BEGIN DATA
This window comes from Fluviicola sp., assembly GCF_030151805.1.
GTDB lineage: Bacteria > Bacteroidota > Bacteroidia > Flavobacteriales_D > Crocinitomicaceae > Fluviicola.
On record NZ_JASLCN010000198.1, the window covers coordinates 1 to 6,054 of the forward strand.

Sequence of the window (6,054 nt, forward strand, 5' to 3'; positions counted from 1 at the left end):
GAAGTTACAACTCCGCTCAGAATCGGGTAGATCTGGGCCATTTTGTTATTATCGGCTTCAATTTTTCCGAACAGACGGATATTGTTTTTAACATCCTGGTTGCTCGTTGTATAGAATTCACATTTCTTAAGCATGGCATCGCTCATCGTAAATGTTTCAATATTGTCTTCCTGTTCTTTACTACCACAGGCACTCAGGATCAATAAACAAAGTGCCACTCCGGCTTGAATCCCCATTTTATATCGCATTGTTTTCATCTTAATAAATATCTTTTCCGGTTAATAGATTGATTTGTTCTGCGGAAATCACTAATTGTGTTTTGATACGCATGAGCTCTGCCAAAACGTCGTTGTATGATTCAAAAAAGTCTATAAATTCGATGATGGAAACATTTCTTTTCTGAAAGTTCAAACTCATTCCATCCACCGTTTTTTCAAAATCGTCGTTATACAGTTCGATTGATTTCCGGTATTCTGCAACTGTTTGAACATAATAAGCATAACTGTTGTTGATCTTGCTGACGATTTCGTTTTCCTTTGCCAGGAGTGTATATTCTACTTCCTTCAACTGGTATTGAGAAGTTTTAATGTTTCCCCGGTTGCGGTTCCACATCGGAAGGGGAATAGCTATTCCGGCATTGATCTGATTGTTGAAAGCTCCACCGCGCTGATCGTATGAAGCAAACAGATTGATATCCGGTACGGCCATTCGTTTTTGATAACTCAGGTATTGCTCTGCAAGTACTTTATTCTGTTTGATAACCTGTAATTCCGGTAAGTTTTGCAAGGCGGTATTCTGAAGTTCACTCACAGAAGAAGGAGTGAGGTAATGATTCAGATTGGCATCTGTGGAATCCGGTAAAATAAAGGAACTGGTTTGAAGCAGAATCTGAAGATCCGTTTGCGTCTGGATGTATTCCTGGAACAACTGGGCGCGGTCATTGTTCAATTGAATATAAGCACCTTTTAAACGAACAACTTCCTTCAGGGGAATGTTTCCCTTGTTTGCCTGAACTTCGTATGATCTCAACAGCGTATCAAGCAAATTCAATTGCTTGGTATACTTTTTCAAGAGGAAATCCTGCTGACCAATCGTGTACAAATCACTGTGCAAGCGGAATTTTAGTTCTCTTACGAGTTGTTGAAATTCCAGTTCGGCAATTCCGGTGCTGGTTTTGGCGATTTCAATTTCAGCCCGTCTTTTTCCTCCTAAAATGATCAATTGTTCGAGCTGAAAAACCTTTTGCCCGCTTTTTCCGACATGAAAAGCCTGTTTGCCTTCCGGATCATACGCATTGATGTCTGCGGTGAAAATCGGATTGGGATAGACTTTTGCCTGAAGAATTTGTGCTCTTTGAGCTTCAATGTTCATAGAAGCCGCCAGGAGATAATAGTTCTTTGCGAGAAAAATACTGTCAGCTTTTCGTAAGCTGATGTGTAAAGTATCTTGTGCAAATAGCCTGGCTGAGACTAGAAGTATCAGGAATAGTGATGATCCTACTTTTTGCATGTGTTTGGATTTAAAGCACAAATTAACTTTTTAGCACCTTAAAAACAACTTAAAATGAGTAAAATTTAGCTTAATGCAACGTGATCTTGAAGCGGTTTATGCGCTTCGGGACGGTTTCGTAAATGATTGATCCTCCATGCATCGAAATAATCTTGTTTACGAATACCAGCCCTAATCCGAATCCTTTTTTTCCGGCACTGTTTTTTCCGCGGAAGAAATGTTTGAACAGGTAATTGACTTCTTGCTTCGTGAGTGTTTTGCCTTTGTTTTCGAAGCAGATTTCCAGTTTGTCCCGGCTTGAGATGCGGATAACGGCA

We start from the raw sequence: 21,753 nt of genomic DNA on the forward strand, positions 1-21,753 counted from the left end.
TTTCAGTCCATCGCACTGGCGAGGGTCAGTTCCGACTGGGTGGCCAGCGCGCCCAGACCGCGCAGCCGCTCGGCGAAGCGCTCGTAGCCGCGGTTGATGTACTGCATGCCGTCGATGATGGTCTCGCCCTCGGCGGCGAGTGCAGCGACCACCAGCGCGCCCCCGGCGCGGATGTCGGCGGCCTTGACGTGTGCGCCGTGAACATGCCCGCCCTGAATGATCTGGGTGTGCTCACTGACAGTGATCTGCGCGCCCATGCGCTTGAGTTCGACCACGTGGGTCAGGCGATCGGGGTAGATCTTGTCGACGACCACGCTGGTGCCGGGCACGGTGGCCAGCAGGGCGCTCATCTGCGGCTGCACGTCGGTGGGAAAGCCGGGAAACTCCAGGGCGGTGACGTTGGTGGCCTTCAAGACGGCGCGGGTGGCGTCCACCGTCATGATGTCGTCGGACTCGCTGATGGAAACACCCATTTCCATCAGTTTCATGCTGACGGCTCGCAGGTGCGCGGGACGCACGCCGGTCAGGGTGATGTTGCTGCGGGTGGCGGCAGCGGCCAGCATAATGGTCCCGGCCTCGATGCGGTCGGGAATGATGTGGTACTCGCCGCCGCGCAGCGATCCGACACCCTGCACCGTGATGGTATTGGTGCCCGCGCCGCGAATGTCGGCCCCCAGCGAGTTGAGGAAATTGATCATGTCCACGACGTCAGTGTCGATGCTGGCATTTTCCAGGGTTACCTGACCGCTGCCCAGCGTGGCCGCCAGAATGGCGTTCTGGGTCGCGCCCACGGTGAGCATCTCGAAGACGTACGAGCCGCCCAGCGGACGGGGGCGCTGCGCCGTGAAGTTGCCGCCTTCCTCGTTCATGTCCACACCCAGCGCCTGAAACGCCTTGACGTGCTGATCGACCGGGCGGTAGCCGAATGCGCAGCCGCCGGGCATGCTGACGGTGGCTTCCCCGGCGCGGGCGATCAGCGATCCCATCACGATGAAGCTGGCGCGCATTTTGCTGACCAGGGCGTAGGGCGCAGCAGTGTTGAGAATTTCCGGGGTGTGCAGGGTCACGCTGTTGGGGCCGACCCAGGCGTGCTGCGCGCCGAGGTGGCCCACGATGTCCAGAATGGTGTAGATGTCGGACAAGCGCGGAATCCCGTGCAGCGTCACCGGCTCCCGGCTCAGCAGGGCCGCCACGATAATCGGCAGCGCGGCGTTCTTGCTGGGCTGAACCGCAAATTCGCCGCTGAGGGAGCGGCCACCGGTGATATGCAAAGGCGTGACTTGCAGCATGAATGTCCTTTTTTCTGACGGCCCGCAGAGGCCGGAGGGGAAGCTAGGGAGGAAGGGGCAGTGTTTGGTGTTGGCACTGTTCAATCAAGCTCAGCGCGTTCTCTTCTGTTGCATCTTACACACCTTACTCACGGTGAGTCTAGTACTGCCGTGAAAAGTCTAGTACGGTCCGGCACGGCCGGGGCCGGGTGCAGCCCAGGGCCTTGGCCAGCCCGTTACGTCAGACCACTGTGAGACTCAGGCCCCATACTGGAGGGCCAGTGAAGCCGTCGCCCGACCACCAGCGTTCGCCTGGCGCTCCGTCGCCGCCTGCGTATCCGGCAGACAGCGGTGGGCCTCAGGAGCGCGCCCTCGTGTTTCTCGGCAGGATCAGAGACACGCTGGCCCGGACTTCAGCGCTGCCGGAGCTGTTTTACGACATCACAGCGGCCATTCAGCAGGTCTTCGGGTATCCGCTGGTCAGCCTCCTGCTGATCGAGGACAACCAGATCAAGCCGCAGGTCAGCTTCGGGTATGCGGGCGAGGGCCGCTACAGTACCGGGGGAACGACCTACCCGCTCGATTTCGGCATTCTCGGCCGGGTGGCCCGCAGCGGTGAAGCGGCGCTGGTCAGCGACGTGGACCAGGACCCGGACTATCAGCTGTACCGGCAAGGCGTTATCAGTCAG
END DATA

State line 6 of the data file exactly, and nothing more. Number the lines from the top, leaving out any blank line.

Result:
We start from the raw sequence: 21,753 nt of genomic DNA on the forward strand, positions 1-21,753 counted from the left end.